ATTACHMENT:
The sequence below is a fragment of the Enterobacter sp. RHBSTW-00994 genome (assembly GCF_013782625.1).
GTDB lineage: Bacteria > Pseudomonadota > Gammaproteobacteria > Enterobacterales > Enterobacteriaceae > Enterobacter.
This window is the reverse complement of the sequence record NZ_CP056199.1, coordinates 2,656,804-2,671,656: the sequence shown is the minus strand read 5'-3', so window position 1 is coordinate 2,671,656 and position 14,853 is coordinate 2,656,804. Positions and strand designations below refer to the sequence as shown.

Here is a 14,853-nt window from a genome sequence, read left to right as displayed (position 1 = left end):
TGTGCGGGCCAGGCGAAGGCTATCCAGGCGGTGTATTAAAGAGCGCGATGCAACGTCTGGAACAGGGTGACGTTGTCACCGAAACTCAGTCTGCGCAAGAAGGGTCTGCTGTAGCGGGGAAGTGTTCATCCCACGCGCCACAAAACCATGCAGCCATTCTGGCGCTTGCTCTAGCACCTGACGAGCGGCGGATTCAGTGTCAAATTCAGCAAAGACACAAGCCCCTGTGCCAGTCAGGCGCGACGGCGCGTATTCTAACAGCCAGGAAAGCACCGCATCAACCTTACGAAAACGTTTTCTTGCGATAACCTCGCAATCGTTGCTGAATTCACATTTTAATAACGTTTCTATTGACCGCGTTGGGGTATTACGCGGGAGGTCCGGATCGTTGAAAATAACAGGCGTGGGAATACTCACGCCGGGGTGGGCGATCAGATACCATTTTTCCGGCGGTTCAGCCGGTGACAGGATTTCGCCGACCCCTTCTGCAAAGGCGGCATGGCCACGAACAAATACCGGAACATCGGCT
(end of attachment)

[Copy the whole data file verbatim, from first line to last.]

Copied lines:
The sequence below is a fragment of the Enterobacter sp. RHBSTW-00994 genome (assembly GCF_013782625.1).
GTDB lineage: Bacteria > Pseudomonadota > Gammaproteobacteria > Enterobacterales > Enterobacteriaceae > Enterobacter.
This window is the reverse complement of the sequence record NZ_CP056199.1, coordinates 2,656,804-2,671,656: the sequence shown is the minus strand read 5'-3', so window position 1 is coordinate 2,671,656 and position 14,853 is coordinate 2,656,804. Positions and strand designations below refer to the sequence as shown.

Here is a 14,853-nt window from a genome sequence, read left to right as displayed (position 1 = left end):
TGTGCGGGCCAGGCGAAGGCTATCCAGGCGGTGTATTAAAGAGCGCGATGCAACGTCTGGAACAGGGTGACGTTGTCACCGAAACTCAGTCTGCGCAAGAAGGGTCTGCTGTAGCGGGGAAGTGTTCATCCCACGCGCCACAAAACCATGCAGCCATTCTGGCGCTTGCTCTAGCACCTGACGAGCGGCGGATTCAGTGTCAAATTCAGCAAAGACACAAGCCCCTGTGCCAGTCAGGCGCGACGGCGCGTATTCTAACAGCCAGGAAAGCACCGCATCAACCTTACGAAAACGTTTTCTTGCGATAACCTCGCAATCGTTGCTGAATTCACATTTTAATAACGTTTCTATTGACCGCGTTGGGGTATTACGCGGGAGGTCCGGATCGTTGAAAATAACAGGCGTGGGAATACTCACGCCGGGGTGGGCGATCAGATACCATTTTTCCGGCGGTTCAGCCGGTGACAGGATTTCGCCGACCCCTTCTGCAAAGGCGGCATGGCCACGAACAAATACCGGAACATCGGCT